Cunningham said he would hope residents who have concerns about his integrity would contact him.
Officer reacts to suspension
Hughes expressed discontent with the town's decision to suspend Corsi.
"I just feel that 10 days in a slap in the face to the other guys in the department," he said.
"It wasn't so much making the racial slur, it was that he approached someone in the staff about erasing it," Hughes continued. "He's been lying to Jack Cunningham and has denied having ever made the comment."
The town's investigation found that Corsi did ask department communications officers whether erasing a tape would be possible, but since he did not specifically ask for the conversation in question to be erased, the town did not find his actions to be criminal.
Hughes is in the grievance process for two 30-day suspensions from the department. He has been out on sick leave.
Hughes stood before the Town Board on Wednesday and blasted the town's investigation " singling out Cunningham on several occasions " and said the search for the tape took too long and should have been tasked to an outside agency instead of being headed by Deputy Chief Timothy Beebe. The investigation started in June, shortly after Hughes took his allegations to Cunningham.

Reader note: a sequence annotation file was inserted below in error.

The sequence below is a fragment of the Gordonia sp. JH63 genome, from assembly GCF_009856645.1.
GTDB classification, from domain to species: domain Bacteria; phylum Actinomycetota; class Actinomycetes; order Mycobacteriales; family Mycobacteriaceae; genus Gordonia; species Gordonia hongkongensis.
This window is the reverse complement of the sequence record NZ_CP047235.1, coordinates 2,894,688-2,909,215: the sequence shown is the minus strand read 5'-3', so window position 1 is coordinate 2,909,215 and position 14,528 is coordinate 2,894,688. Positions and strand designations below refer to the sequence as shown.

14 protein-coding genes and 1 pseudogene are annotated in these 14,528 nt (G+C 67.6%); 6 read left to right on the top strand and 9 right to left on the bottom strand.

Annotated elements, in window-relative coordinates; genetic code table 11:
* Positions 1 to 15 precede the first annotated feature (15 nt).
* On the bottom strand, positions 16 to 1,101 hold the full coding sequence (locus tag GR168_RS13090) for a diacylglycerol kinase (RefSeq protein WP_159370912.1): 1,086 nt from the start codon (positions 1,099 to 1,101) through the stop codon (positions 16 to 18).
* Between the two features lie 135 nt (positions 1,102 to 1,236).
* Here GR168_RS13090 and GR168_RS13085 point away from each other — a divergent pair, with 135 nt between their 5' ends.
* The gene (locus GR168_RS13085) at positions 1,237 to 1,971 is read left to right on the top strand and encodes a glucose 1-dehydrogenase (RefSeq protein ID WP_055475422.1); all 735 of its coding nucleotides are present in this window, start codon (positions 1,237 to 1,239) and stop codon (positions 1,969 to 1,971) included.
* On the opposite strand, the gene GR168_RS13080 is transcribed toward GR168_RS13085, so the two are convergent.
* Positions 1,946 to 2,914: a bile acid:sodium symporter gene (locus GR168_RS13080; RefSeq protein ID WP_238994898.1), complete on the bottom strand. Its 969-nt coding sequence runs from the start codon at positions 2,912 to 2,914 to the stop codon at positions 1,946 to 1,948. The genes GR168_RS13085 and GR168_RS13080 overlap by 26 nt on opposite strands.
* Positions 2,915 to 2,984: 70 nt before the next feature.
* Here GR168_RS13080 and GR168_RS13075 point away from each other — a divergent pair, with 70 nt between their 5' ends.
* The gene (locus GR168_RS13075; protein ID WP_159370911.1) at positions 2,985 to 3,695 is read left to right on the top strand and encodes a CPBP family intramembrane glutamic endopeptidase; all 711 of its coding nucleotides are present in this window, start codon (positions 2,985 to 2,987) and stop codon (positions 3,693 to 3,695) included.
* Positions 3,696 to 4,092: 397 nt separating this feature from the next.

Potter said that Beebe was selected because the tapes contained sensitive information about department procedures, informants and personal calls.
"We wanted somebody within the police department who could listen to the confidential tapes, and he found the tapes," Potter said. "As soon as this issue came up, the supervisor said, 'find the tape.'"
In a later interview, Cunningham said that limiting the search to the time of the Porco investigation did little to help because of the length of that case.
"It was narrowed down to a two-year time period," he said. "I don't think it took all that long to do all this work."